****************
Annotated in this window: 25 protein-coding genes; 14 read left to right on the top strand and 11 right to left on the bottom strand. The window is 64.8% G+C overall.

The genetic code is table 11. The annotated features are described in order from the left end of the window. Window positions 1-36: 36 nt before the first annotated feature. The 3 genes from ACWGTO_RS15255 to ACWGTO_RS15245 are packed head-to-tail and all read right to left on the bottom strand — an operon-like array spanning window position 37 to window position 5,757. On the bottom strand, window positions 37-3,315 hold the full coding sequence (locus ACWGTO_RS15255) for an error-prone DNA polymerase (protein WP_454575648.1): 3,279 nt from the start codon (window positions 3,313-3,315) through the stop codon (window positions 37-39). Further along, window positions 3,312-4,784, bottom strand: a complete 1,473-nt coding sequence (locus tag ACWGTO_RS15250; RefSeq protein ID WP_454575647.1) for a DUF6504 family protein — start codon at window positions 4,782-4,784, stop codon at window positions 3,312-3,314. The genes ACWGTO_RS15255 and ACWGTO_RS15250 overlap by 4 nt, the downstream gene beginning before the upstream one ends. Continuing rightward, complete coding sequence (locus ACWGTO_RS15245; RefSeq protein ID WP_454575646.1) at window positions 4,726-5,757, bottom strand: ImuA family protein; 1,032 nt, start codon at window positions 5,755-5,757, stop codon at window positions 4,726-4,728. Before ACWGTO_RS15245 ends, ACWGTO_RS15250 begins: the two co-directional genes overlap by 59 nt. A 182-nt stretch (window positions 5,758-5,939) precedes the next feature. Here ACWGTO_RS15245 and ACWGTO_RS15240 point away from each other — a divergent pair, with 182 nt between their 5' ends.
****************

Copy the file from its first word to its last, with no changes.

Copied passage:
Annotated in this window: 25 protein-coding genes; 14 read left to right on the top strand and 11 right to left on the bottom strand. The window is 64.8% G+C overall.

The genetic code is table 11. The annotated features are described in order from the left end of the window. Window positions 1-36: 36 nt before the first annotated feature. The 3 genes from ACWGTO_RS15255 to ACWGTO_RS15245 are packed head-to-tail and all read right to left on the bottom strand — an operon-like array spanning window position 37 to window position 5,757. On the bottom strand, window positions 37-3,315 hold the full coding sequence (locus ACWGTO_RS15255) for an error-prone DNA polymerase (protein WP_454575648.1): 3,279 nt from the start codon (window positions 3,313-3,315) through the stop codon (window positions 37-39). Further along, window positions 3,312-4,784, bottom strand: a complete 1,473-nt coding sequence (locus tag ACWGTO_RS15250; RefSeq protein ID WP_454575647.1) for a DUF6504 family protein — start codon at window positions 4,782-4,784, stop codon at window positions 3,312-3,314. The genes ACWGTO_RS15255 and ACWGTO_RS15250 overlap by 4 nt, the downstream gene beginning before the upstream one ends. Continuing rightward, complete coding sequence (locus ACWGTO_RS15245; RefSeq protein ID WP_454575646.1) at window positions 4,726-5,757, bottom strand: ImuA family protein; 1,032 nt, start codon at window positions 5,755-5,757, stop codon at window positions 4,726-4,728. Before ACWGTO_RS15245 ends, ACWGTO_RS15250 begins: the two co-directional genes overlap by 59 nt. A 182-nt stretch (window positions 5,758-5,939) precedes the next feature. Here ACWGTO_RS15245 and ACWGTO_RS15240 point away from each other — a divergent pair, with 182 nt between their 5' ends.